The sign posted at the beginning of the boardwalk beseeches visitors to step softly and keep their voices low in the grove, and witnessing this sun-induced awakening of thousands of insects such a solumn setting brought tears to my eyes. I felt moved by the intimacy of the butterflies’ daily ritual, the respect that the visitors were paying to the moment, and the gentle and compassionate way this man was going about saving as many of the fallen insects as he could.
“They need all the help we can give them,” he said. Monarch butterfly populations are threatened by habitat loss all over the western hemisphere. The butterflies will only lay their eggs on milkweed, because that is the only food newly hatched caterpillars will eat. The toxins in milkweed are absorbed into the caterpillars’ systems, in turn rendering them toxic to birds and other predators throughout the rest of their life cycle. As farmers systematically remove milkweed from their lands with powerful herbicides, monarch butterflies can find fewer and fewer places to breed. Furthermore, their diet requires a consistent supply of flowering plants and water, other resources often threatened by ongoing development.
The docent leading our tour told the group that the average monarch butterfly life span is two to nine months. She also told us that the butterflies come back to the same exact grove of trees every year.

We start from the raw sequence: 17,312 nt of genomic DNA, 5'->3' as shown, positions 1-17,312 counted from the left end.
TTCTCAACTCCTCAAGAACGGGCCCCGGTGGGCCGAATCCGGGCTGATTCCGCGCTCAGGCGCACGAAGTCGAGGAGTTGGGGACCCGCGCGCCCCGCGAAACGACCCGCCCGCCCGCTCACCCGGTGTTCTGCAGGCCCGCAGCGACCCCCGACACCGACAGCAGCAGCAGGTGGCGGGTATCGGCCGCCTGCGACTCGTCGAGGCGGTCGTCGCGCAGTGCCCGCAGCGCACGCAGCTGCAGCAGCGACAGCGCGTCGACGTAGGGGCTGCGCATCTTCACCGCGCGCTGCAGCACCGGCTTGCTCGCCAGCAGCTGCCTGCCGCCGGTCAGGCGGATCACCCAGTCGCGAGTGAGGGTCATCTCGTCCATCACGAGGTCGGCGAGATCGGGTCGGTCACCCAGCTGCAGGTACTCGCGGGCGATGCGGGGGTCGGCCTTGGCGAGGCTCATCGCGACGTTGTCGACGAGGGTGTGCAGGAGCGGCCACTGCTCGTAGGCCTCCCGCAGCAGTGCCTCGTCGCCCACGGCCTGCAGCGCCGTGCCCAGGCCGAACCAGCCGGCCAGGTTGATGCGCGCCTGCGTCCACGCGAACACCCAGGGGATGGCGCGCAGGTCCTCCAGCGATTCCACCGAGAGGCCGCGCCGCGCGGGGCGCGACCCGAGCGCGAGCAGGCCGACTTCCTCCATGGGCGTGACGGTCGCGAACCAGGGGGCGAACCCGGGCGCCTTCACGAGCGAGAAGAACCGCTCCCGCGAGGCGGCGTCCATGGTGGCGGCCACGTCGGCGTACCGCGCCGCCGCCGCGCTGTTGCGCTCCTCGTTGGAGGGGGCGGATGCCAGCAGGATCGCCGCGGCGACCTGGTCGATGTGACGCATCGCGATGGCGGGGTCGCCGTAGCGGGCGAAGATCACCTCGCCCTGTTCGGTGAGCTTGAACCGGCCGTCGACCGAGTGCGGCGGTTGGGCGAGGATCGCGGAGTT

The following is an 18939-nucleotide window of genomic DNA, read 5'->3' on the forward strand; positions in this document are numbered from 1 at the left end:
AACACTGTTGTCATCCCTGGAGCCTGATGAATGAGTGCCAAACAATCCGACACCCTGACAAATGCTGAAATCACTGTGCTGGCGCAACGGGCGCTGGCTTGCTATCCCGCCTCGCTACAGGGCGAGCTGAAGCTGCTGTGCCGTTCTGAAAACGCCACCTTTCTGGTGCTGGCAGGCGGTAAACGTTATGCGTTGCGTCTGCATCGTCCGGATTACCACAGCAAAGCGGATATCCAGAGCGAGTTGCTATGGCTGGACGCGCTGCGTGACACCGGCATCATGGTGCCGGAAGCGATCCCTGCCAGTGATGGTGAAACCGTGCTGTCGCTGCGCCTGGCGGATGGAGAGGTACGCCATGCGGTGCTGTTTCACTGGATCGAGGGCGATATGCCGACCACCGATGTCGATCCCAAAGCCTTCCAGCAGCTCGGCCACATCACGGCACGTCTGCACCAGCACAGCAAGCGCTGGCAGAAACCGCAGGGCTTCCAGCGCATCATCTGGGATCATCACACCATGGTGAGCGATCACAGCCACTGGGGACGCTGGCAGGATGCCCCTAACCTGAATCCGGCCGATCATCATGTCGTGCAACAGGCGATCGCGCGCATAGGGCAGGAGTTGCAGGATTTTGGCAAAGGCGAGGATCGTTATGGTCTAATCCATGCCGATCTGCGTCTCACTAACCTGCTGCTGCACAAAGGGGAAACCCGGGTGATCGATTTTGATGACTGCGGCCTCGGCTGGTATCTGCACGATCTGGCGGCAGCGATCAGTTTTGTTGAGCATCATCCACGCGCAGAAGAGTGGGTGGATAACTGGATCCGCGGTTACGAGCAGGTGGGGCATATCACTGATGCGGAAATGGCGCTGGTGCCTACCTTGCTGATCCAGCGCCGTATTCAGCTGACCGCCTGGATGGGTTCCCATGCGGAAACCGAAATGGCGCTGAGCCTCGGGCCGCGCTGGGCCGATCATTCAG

I had to ask the obvious question that arises from this: if it’s not the same creatures coming back from year to year, how do the migrating butterflies know to return to this spot one thousand or more miles away from their summer home?
“We’re not really sure,” she replied.
Hmm. Not only do monarch butterflies have a continuity of community, they appear to have some kind of collective consciousness that ensures that the group migrates successfully to and from the same locations every year, despite the fact that none of the members of the group are the same. The previous year’s adults die shortly after laying their eggs on the milkweed east of Santa Cruz in the spring; the best guess anyone has as to how the location of the roosting grounds is communicated from generation to generation is through pheromones left in the trees. But no one knows.
So here’s a species – one that most us would regard as being lower on the evolutionary ladder than human beings – that has an established an effective way of ensuring that individuals cooperate to guarantee the continuation of the population.
The news from the world of Homo Sapiens this week did not suggest that we can boast the same.
As I continued to stand out on the boardwalk, more and more people started to come out to the end of the trail. Some of them were shouting and shoving, chasing loud and unruly children, and mindlessly stepping over the barrier into the area where the wet-winged butterflies were struggling for survival. This is what we human beings do, especially when there are more of us in an area than the area can easily support. Some of the folks who had been hanging out watching the awakening for a while politely pointed out the barriers and asked the newcomers to keep their voices down. Most of them saw what was happening and adjusted their behavior. Not all, but most. They just needed to be educated.
Maybe there’s hope in this; but after recent events, I just don’t know.
I do know that I found my beauty.
It looks like I’m going to need to go back for a few more hits before this week is through.